If what you have in mind is the usage of
time shell builtin, then 3 digit precision is the design limitation - as per
The value of this parameter is used as a format string specify‐
ing how the timing information for pipelines prefixed with the
time reserved word should be displayed. The % character intro‐
duces an escape sequence that is expanded to a time value or
other information. The escape sequences and their meanings are
as follows; the braces denote optional portions.
%% A literal %.
%[p][l]R The elapsed time in seconds.
%[p][l]U The number of CPU seconds spent in user mode.
%[p][l]S The number of CPU seconds spent in system mode.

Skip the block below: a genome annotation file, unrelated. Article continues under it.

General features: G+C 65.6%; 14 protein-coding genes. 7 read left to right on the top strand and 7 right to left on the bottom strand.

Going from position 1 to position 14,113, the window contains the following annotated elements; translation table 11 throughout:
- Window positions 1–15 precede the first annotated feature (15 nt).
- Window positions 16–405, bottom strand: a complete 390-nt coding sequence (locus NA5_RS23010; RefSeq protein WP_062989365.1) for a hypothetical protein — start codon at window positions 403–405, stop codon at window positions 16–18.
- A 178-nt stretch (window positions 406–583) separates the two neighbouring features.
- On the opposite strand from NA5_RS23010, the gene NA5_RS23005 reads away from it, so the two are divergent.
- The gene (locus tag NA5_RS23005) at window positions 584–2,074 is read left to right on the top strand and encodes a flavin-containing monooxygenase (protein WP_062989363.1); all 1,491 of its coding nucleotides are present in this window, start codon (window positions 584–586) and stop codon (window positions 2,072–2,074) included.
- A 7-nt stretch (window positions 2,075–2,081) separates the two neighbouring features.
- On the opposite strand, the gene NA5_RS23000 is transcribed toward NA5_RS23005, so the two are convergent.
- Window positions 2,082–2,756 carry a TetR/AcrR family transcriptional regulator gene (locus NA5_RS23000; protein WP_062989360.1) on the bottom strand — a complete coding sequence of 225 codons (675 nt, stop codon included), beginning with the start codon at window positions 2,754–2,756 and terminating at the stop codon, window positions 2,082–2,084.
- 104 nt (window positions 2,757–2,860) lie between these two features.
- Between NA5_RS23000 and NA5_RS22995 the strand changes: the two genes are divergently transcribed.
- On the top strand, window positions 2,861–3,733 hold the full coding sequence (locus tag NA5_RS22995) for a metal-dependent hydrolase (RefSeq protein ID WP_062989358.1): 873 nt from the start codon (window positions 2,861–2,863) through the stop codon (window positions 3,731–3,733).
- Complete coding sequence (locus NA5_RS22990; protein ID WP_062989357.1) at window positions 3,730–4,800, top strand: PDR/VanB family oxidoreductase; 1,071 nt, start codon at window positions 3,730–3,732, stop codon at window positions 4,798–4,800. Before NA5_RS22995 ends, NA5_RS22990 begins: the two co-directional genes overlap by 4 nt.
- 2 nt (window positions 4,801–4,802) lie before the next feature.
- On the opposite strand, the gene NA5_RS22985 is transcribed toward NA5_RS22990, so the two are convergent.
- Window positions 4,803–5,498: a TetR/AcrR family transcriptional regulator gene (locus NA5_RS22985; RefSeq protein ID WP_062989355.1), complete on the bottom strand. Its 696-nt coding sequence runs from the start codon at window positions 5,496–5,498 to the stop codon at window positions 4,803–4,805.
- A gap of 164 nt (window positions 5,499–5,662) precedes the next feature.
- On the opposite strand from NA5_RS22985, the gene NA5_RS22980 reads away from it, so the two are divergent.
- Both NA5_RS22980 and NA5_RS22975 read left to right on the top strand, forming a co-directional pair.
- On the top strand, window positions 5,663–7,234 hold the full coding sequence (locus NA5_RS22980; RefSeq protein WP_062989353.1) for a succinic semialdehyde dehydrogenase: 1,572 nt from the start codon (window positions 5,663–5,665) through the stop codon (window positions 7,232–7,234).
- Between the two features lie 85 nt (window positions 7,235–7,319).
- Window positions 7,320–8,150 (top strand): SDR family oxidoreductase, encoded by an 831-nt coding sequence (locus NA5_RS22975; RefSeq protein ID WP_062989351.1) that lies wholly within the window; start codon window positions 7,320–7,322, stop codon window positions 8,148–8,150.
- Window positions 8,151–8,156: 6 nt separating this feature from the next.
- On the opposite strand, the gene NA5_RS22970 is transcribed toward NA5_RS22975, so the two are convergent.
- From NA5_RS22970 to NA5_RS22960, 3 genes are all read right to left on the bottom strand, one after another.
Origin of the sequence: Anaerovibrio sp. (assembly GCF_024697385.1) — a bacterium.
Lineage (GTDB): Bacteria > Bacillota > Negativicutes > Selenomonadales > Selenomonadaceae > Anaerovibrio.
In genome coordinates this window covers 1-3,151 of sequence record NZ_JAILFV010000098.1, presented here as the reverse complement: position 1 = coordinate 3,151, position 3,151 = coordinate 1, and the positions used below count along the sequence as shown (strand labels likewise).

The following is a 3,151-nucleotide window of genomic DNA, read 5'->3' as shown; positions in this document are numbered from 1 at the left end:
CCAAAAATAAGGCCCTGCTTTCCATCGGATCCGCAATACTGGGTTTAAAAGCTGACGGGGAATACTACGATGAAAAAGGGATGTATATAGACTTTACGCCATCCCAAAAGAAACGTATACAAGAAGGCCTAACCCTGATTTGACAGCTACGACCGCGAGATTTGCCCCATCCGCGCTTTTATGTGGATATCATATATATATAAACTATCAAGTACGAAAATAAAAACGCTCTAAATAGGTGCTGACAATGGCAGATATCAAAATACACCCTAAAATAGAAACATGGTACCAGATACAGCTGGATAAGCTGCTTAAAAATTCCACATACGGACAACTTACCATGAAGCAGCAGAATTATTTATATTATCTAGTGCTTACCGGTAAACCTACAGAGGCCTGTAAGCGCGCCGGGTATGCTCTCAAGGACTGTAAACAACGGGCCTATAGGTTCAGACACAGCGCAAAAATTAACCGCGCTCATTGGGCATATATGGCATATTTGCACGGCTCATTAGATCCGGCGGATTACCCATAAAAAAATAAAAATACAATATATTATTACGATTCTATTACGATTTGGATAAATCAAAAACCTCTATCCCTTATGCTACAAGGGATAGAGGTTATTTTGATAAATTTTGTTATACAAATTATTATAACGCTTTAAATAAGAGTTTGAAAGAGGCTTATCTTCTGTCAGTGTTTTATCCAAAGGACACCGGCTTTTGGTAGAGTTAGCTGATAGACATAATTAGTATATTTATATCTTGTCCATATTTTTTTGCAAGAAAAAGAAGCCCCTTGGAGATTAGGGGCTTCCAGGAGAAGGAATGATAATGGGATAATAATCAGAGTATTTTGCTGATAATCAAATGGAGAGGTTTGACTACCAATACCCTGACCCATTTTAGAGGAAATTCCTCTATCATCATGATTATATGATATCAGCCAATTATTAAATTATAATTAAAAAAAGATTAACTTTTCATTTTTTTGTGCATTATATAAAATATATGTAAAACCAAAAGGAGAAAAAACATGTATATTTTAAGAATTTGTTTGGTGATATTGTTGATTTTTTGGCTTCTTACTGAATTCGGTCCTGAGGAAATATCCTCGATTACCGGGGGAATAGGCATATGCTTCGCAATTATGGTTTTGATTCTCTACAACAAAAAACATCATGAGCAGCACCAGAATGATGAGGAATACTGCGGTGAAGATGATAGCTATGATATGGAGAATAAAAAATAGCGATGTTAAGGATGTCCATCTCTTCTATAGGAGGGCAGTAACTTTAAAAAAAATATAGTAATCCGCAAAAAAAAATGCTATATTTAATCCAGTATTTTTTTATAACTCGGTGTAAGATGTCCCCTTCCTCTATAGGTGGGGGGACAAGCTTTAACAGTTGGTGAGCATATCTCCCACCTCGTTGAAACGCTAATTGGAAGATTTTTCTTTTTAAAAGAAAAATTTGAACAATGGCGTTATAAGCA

%P The CPU percentage, computed as (%U + %S) / %R.
The optional p is a digit specifying the precision, the number
of fractional digits after a decimal point. A value of 0 causes
no decimal point or fraction to be output. At most three places
after the decimal point may be specified; values of p greater
than 3 are changed to 3. If p is not specified, the value 3 is
For seemingly more precise measurements, you can try using
date with customized output formatting to show nanoseconds:
echo "Elapsed: $( Tend-Tstart |bc -l) nanoseconds"
However, notice that in both cases (
date), you have some overhead, as the system takes some time to run the starting/stopping commands. The overhead is smaller for
time, thanks to it being a builtin. So the three-digit limit is there for a reason: the rest is just random garbage.
See also this similar question, though the accepted answer contains a little bug currently.